The list of all the marvelous works Barack Obama, the greatest president in the history of the United States, has accomplished is endless. His first achievement was eliminating pay inequality for women through the Lilly Ledbetter Fair Pay Act. In 2009, women made a pitiful 77 cents to a dollar a man made, but now inequality has vanished as women make 78 cents to the dollar, making the law a brilliant success.
The shining triumph of the Obama Administration is the implementation of the Affordable Care Act. This law has made healthcare 0.5 percent more affordable and has led to the universal health care coverage of 13.4 percent still lacking insurance. At every stump speech Democrats proudly take credit for the law’s protection of contraception coverage for females, which already had been mandated via Title VII of the 1964 Civil Rights Act.
Despite being adamant against the Bush Administration on foreign policy, Democrats had a change of heart once President Obama was inaugurated. Democrats have deemed the fourth and fifth Amendments a handicap on the American public and helped alleviate us from the burden of privacy and fair trials. Democrats were delighted to invade four more countries and track our every move to protect our freedom and liberty. If only Bush had expanded the war and continued the destruction of the Bill of Rights, maybe he, too, could have won a Nobel Peace Prize.
If the Democrats’ dislike for money in politics has you down, do not fear, they are only joking. So far in this election, Democrats have raised $595 million to the Republicans’ $462 million. Democrats even bow to the Citizens United decision which has funded the Party with $210 million in additional unrestricted money.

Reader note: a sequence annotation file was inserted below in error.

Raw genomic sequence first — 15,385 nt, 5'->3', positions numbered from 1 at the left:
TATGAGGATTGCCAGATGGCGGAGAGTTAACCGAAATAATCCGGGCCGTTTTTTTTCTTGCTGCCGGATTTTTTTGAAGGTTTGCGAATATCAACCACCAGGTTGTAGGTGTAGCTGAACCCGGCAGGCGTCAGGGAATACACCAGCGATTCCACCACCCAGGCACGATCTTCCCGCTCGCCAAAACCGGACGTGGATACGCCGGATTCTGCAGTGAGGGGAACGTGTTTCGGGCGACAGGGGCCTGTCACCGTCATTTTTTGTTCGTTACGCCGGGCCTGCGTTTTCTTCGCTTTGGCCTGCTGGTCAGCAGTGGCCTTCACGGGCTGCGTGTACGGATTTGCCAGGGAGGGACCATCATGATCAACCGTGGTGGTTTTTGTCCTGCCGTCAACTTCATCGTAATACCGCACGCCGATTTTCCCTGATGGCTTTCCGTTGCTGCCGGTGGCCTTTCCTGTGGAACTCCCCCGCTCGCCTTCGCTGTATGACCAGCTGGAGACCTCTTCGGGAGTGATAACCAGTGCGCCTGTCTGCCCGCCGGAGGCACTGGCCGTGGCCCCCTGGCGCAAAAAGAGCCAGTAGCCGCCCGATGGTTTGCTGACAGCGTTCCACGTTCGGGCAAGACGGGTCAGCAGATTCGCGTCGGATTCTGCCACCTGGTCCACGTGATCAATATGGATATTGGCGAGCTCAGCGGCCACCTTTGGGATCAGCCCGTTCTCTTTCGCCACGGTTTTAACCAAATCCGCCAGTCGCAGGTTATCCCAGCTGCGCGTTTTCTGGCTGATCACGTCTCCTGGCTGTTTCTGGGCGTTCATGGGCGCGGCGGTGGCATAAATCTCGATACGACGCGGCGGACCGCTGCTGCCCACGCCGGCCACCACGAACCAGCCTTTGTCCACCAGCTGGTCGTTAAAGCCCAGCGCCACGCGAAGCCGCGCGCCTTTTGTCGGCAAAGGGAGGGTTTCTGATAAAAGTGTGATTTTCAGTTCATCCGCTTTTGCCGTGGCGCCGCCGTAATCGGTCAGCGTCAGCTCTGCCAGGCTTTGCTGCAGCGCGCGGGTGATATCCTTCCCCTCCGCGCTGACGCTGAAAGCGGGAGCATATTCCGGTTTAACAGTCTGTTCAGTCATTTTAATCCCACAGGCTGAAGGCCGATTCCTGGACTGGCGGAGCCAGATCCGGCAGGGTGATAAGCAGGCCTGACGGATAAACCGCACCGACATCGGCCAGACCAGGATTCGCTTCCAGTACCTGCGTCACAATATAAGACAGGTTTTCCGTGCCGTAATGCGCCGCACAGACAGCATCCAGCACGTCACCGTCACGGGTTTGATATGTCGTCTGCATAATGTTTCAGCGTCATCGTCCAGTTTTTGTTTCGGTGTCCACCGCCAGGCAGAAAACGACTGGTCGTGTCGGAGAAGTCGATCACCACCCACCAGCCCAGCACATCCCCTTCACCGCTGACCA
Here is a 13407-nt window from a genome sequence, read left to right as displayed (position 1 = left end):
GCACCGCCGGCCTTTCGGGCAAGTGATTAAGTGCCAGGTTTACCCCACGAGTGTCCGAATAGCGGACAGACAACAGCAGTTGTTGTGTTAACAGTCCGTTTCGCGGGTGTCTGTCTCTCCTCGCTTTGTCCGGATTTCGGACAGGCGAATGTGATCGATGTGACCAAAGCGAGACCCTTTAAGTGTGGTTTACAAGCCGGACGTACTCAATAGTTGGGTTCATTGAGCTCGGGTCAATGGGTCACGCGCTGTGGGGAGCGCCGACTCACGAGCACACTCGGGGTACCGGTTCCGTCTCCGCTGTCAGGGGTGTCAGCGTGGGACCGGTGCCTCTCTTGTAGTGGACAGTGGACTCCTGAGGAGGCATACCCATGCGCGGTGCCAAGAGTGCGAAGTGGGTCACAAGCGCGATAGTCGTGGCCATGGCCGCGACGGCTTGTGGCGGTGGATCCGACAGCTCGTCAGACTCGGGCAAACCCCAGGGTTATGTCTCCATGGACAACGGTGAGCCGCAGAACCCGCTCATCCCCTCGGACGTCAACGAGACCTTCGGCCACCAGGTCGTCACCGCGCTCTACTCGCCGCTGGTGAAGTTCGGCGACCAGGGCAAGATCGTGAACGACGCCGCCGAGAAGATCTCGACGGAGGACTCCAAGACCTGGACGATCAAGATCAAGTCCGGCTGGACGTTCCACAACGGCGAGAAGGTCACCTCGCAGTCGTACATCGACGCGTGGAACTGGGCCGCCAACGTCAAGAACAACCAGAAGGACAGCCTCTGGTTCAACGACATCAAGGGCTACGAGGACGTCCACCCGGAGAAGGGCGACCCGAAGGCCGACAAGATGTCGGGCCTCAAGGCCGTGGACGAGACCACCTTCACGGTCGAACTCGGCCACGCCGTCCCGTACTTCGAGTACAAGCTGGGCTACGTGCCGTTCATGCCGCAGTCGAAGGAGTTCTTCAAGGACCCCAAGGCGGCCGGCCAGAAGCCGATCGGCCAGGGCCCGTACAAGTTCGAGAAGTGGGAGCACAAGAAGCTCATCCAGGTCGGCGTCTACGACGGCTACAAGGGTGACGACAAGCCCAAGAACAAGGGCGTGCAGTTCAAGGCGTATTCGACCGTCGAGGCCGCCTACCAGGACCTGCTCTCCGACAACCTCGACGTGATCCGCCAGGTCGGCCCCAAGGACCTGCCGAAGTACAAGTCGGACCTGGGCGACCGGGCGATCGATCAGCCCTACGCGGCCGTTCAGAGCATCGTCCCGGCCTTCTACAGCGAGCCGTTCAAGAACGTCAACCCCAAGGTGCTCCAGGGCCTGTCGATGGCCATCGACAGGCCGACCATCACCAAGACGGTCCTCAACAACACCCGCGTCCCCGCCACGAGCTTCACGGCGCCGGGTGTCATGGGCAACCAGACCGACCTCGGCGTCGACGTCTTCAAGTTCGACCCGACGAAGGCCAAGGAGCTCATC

One of my only criticisms of the Democrats was in Gov. Hassan’s decision to freeze tuition costs for public colleges. Thanks to UNH’s six percent funding from the state, UNH achieved the status of the third most expensive public college in America. When UNH was only $168 from the top, Gov. Hassan has killed our dream of achieving first place.
I can understand if these decisions between such extraordinary options are overwhelming, but there is a solution. Follow the wise words of six-term Republican State Rep. Steve Vaillancourt and vote for a candidate like “Marilinda Garcia [who] is one of the most attractive women on the political scene” but “not so drop dead gorgeous as to intimidate …” rather than her opponent who “looks more like a drag queen than most men in drag.” Yes, the American way is to simply vote for the most sexually appealing candidate. At last, American democracy has evolved beyond demanding professional candidacies into its ultimate form of petty nonsense and pure political theater.
Our sacred piece of parchment has finally brought the world a civilization of unfathomable greatness. It is no wonder that two percent of Americans could not imagine a more utopian political system.
Brendan LeRoy is a junior majoring in linguistics.